The annual race (1996 – 2000)

Past Australian open water swimming champion, Grant Robinson, set the men’s solo mark at 4:08:20 in 1997 which was beaten by Mark Saliba in 2000 with a time of 4:00:15.

With its growth in popularity the Rottnest Channel Swim became the world’s largest open water swimming event in 1998, attracting 1,150 competitors. There are swims with a larger number of participants but these are conducted in the closed waters of bays, lakes and rivers, not through an open ocean channel.

Personalised number plates were introduced in 2000 and are available to solo swimmers who have made a successful crossing of the Rottnest Channel. The RCSA issues a number to each swimmer who completes a solo swim to Rottnest. Permanently attached to each name, the number on the plate is the swimmer’s solo number, not their number of solo crossings. For more information see the section titled Historical Solo Crossings.

The annual race (2001 – current)

Due to the expansion of the race and the increased commitment required from the volunteer committee, the RCSA agreed to tender for an event management consultant. From 2001 – 2005 an event management consultant assisted the RCSA organising the swim.

In 2001 the RCSA formed the Emergency Control Operations (ECO) to include direct involvement in the swim by the relevant authorities. For more information, see the Safety section.

That year the history books were again rewritten when 2,022 swam the channel. The current duo race record was also set in 2001 by brothers Travis and Jarrad Nederpelt with a time of 3:55:54.

An electronic timing system was introduced in 2002 to improve race efficiency. It has also improved the speed and credibility of information and allowed instant result access.

In 2003, 160 individuals, 92 duos and 421 teams entered the swim with a wait list of 135 teams who missed out. The conditions were the worst in the history of the swim with 12 – 15 knot westerly winds and early squalls which meant turbulent water for the duration of the event. Many swimmers didn’t even start the event while others withdrew during the event for safety reasons. Only 43% of competitors entered that year finished.

With a view to letting more people compete, the Virtual Rottnest Channel Swim (VRCS) became an extension of the Rottnest Channel Swim. It provides swimming communities a chance to replicate the 20km crossing to Rottnest in local pools. It’s ideal for country swimmers who can’t attend the actual swim, those who don’t want to compete in the ocean or swimmers who miss out on the swim due to entry number restrictions. See Other Events for more information.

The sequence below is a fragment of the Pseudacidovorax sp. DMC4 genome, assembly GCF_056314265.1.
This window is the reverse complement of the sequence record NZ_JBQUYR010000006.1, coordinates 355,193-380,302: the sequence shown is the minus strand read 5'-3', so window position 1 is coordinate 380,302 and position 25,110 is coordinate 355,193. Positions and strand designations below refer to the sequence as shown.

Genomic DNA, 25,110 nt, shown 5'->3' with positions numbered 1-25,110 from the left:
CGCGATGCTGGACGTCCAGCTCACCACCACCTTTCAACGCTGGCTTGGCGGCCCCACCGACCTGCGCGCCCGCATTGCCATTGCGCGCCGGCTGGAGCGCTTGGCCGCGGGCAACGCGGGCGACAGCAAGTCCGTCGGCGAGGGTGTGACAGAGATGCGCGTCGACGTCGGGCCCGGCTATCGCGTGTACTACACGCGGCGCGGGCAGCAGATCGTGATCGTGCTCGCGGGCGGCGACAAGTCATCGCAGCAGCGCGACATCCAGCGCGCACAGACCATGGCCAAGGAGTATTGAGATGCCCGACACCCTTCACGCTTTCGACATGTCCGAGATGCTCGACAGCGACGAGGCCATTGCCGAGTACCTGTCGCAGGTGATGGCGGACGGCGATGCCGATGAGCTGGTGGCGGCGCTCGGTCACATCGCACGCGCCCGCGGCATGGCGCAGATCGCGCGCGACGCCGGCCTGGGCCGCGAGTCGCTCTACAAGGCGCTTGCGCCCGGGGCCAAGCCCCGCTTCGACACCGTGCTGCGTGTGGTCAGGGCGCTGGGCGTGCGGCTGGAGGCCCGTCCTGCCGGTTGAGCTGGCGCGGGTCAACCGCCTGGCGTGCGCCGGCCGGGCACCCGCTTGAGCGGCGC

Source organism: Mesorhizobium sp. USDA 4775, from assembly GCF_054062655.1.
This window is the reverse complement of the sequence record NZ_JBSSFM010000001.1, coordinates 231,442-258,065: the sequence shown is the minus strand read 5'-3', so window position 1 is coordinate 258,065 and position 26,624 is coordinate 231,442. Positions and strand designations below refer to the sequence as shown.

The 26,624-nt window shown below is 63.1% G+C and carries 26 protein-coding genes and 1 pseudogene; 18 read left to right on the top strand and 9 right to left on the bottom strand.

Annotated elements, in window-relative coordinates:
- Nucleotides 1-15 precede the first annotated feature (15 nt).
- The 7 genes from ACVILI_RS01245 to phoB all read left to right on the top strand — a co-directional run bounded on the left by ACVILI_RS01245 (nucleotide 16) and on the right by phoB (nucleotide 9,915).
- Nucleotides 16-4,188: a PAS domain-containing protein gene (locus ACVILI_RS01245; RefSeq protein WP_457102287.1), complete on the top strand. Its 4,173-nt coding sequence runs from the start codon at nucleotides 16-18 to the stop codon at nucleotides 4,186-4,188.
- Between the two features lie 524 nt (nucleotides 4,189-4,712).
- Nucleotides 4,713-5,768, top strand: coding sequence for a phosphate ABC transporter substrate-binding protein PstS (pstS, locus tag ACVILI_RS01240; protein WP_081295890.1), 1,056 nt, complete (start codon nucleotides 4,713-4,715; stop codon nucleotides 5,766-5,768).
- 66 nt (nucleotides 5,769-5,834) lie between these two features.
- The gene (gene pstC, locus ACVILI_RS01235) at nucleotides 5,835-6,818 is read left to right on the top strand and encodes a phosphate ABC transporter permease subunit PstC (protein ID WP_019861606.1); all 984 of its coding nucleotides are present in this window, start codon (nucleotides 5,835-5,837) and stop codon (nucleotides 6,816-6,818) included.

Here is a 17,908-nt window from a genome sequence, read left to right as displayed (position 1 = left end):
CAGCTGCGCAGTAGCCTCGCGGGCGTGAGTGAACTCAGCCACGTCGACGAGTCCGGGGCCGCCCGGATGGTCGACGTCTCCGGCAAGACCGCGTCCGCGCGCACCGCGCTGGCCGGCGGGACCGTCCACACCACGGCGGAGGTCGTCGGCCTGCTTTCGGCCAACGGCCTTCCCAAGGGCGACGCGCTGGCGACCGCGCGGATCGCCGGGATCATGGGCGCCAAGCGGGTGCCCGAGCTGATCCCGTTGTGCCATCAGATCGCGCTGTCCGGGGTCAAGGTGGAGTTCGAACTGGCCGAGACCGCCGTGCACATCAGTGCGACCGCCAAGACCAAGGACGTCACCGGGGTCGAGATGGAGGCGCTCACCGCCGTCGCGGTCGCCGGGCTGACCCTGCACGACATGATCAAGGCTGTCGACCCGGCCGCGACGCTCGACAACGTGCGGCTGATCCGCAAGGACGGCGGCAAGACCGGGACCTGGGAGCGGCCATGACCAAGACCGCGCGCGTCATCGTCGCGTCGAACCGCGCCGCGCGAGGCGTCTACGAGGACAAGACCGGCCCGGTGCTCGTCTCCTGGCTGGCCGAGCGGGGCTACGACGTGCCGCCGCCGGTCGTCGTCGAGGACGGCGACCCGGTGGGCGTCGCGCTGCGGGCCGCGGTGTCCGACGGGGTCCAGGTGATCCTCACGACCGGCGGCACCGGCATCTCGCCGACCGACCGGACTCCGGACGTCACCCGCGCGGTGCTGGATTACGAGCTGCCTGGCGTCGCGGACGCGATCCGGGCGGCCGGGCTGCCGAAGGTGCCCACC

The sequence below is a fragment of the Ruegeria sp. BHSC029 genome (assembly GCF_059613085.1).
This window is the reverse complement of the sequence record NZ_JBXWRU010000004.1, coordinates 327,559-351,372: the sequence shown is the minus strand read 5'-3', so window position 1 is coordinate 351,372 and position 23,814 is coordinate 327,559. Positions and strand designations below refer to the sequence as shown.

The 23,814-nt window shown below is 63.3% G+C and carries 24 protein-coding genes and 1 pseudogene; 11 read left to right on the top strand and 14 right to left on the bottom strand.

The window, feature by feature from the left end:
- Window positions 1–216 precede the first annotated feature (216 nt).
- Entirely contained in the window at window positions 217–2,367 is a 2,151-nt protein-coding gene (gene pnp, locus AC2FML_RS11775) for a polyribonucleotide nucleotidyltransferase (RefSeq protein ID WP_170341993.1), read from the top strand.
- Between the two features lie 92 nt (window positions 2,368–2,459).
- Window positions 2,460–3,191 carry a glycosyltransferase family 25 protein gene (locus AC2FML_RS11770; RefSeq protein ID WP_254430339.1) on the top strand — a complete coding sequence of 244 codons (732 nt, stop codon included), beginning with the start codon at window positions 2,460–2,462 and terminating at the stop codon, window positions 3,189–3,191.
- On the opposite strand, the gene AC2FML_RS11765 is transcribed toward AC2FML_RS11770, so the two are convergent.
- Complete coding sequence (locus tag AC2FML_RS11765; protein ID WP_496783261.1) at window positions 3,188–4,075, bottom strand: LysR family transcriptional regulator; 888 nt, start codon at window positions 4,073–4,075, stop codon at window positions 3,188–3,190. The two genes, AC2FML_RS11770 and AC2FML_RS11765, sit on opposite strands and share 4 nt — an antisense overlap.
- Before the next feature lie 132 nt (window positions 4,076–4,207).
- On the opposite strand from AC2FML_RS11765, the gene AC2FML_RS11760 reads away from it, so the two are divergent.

The RCSA organised a 10km qualifying trial in 2003 for those solo swimmers who didn’t have experience in long distance open water swimming in the ocean. Now renamed the Rotto Rehearsal, the 10km swim is open to all swimmers and includes duos and teams. See Other Events for more information.

Feedback indicates the 2004 Multiplex Living Rottnest Channel Swim was the best swim ever. The number of participants competing increased to 2303 – up 13% from 2003. Improvements in risk management and safety procedures allowed this increase.
New initiatives introduced in 2004 included:

  • 100 swimmers per wave start resulting in increase from five to eight starts
  • Holding bays for support craft 500m north and south of start line
  • Tall ship Leeuwin used as an icon craft
  • The Rottnest Channel Swim race book was produced in conjunction with the West Australian newspaper.

2004 saw The Invincibles, the team from DFG Homeloans, set a new race record for the fastest team in a time of 3:43:02. The swimmers were Travis Nederpelt, Jarrad Nederpelt, Aaron Holding and Josh Sinclair. That year, Peter Tanham completed his 21st crossing.

A new initiative introduced in 2005 was the opportunity for people with disabilities to enter through the allocation of five reserved team places.

In 2005, Jarrad Nederpelt became the second person to have won the solo, duo and team events after Peter Galvin.

The 2006 Multiplex Living Rottnest Channel Swim marked the 50th anniversary for the 19.2km crossing of the Rottnest Channel. Swimmers faced some of the worst conditions encountered in the race’s history with a large swell, buffeting winds and colder-than-usual water. The demanding conditions saw a quarter of the field retire. 2006 saw the introduction of an online entry process. Entry for teams and duos was open for seven days and attracted 3,910 entries and solo swimmers had four weeks to register. A random electronic ballot then determined which 2,300 swimmers would participate.

A clearly defined course was introduced in 2006 and compulsory gates were placed at the 10km, 15km and at Phillip Rock which swimmers had to swim through to avoid disqualification.

Since the inception of the race in 1991, more than 16,500 people have crossed the Rottnest Channel. Whilst the popularity of the event is constantly increasing, only three swimmers have participated every year: Peter Hodge, Steve Rogers and John Guilfoyle.